Death of a Salesman

Movie review by
Randy White, Common Sense Media
Death of a Salesman Movie Poster Image
A classic American tragedy.
  • PG
  • 1985
  • 150 minutes

Parents say

age 14+
Based on 1 review

Kids say

age 13+
Based on 1 review

A lot or a little?

The parents' guide to what's in this movie.

Positive Messages

Willy treats his wife terribly, but she continues to revere him. It also depicts the themes of suicide, adultery, career failure, kleptomania, and family tensions

Positive Role Models & Representations

Wiley is a confused, lost man who watches his life (and consequently the American dream) crumble around him.

Violence
Sex

The two sons talk about their "first time" and other dalliances; we see the two sons heading out for an evening with prostitutes.

Language
Consumerism
Drinking, Drugs & Smoking

Drinking, smoking, philandering.

What parents need to know

Parents need to know that this film adaptation of the award-winning play depicts a man's life falling apart and is terribly sad. It also depicts the themes of suicide, adultery, career failure, kleptomania, and family tensions. Younger children and some teens may have a hard time identifying with and sympathizing with Willy Loman.

User Reviews

  • Parents say
  • Kids say
Adult Written byTeacher in Michigan November 18, 2010
This is an amazing and powerful rendering of one of the greatest 20th century American plays. I am shocked at the shallow review that mentions the "misgui... Continue reading
Teen, 17 years old Written byolympicmascots July 25, 2017

Death of A Salesman Movie Review

This movie is really good. Some parts are mixed up and the cursing is toned down. There is suicide references and viewers do not see a car crash. There is adult... Continue reading

What's the story?

Willy Loman (Dustin Hoffman) is getting old and he's no longer able to keep up his New England sales route. But with the return of prodigal son Biff (John Malkovich), Loman's beloved boys are together again. As Biff struggles to work out his tangled relationship with his dad, Willy relives crucial moments from that past that reveal his formative influences, the great aspirations he has for himself and his sons, and his many personal failures. Things take a turn for the worse when Biff fails at a business interview and Willie is fired from his job. In one flashback, Biff is crushed when he discovers his father's philandering. Eventually, he confronts his father over the lies the family has lived with through the years.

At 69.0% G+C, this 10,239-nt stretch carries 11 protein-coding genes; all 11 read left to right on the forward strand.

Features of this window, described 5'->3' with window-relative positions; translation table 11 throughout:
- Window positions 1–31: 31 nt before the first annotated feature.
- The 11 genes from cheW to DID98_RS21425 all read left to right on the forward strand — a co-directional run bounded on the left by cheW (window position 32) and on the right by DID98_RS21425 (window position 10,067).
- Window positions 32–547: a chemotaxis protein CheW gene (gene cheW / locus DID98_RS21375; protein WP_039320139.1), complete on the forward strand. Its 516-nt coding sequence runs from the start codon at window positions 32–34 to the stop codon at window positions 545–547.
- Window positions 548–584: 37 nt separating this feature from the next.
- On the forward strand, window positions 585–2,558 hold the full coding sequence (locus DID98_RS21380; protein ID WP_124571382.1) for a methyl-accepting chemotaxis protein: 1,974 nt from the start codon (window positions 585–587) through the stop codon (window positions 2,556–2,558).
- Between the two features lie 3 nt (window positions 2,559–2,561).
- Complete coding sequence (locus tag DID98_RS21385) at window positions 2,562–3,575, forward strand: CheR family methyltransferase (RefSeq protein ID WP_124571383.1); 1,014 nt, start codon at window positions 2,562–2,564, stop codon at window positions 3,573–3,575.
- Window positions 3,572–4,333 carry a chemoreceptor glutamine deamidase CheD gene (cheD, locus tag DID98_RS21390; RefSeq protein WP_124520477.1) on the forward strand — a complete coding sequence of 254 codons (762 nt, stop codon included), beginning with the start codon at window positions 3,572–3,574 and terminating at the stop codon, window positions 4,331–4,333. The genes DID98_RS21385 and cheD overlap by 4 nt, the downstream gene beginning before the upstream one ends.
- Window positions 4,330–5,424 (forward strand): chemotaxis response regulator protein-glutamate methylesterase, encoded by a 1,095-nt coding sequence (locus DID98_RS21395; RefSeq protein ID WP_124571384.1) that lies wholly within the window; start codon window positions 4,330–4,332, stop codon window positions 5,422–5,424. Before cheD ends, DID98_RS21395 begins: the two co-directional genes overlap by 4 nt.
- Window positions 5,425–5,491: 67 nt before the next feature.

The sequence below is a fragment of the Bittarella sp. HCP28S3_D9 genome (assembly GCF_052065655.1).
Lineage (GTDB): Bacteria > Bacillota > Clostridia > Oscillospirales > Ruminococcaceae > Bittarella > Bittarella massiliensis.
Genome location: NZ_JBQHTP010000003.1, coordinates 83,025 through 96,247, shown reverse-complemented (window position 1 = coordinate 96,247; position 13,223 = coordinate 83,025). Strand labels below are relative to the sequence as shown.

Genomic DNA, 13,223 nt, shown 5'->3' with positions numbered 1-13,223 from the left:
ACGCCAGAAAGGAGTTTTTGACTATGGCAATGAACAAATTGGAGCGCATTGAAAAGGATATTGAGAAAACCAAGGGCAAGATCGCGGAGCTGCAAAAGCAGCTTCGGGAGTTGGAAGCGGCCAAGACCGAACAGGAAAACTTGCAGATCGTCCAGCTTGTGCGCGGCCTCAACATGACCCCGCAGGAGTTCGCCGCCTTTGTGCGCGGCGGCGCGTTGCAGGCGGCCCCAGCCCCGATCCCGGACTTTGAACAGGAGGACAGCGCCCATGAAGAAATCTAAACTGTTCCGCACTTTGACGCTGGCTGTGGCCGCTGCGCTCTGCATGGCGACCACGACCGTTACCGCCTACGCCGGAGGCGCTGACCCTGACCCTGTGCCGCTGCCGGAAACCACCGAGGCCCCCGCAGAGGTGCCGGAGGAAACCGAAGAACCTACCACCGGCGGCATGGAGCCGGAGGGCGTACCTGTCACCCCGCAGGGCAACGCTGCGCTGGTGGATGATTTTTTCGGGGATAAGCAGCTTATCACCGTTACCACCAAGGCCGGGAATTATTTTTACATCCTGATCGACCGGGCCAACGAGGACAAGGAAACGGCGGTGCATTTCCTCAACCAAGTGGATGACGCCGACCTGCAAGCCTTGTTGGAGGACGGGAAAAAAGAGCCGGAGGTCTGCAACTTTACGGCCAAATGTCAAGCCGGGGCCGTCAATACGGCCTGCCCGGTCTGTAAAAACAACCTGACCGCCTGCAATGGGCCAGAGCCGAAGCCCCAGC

Is it any good?

Dustin Hoffman leads an accomplished cast in this faithful rendering of Arthur Miller's play about a mediocre man whose life is unraveling around him. Shot on studio sets, the production looks stark and some may find it hard to follow, but the fine performances make it captivating. Hoffman gives a quiet but mesmerizing performance, never succumbing to the easy choice of making Willy just angry or confused. Instead, he works hard to restore dignity to the character. Hoffman's scenes with the equally brilliant John Malkovich are the strongest feature of the movie.

 

Teens and adults will become lost in this American tragedy. However, Loman is a remnant of another age, and it may take some effort for kids to identify with him. Still, this is a remarkably faithful adaptation of the 1984 Broadway version, and teens who have any interest in theater -- or need to read the play for school -- will greatly enjoy it.

Talk to your kids about ...

  • Families can talk about the hopes and dreams they have and how they would cope if they didn't achieve them all.

  • How does Willy cope with regret? What role does his family play in supporting him?

Movie details

Themes & Topics

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